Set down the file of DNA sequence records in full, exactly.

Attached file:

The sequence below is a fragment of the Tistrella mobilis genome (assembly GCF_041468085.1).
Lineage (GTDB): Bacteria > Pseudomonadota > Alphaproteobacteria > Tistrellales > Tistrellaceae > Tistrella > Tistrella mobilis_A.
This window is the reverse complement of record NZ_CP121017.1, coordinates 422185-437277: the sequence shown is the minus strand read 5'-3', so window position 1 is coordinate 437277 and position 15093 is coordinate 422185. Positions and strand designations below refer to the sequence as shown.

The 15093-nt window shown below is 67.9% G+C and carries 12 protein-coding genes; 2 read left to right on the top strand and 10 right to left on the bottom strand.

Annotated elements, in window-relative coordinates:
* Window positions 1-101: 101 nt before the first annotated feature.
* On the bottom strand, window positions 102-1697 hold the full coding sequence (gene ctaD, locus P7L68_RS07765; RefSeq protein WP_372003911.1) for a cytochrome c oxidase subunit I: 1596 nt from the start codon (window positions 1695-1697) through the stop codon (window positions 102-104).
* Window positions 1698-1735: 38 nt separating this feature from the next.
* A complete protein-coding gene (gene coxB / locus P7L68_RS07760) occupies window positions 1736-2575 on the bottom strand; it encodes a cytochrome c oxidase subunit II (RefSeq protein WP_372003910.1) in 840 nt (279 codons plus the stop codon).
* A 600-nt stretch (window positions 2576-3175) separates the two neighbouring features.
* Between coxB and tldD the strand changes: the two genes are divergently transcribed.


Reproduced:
The sequence below is a fragment of the Tistrella mobilis genome (assembly GCF_041468085.1).
Lineage (GTDB): Bacteria > Pseudomonadota > Alphaproteobacteria > Tistrellales > Tistrellaceae > Tistrella > Tistrella mobilis_A.
This window is the reverse complement of record NZ_CP121017.1, coordinates 422185-437277: the sequence shown is the minus strand read 5'-3', so window position 1 is coordinate 437277 and position 15093 is coordinate 422185. Positions and strand designations below refer to the sequence as shown.

The 15093-nt window shown below is 67.9% G+C and carries 12 protein-coding genes; 2 read left to right on the top strand and 10 right to left on the bottom strand.

Annotated elements, in window-relative coordinates:
* Window positions 1-101: 101 nt before the first annotated feature.
* On the bottom strand, window positions 102-1697 hold the full coding sequence (gene ctaD, locus P7L68_RS07765; RefSeq protein WP_372003911.1) for a cytochrome c oxidase subunit I: 1596 nt from the start codon (window positions 1695-1697) through the stop codon (window positions 102-104).
* Window positions 1698-1735: 38 nt separating this feature from the next.
* A complete protein-coding gene (gene coxB / locus P7L68_RS07760) occupies window positions 1736-2575 on the bottom strand; it encodes a cytochrome c oxidase subunit II (RefSeq protein WP_372003910.1) in 840 nt (279 codons plus the stop codon).
* A 600-nt stretch (window positions 2576-3175) separates the two neighbouring features.
* Between coxB and tldD the strand changes: the two genes are divergently transcribed.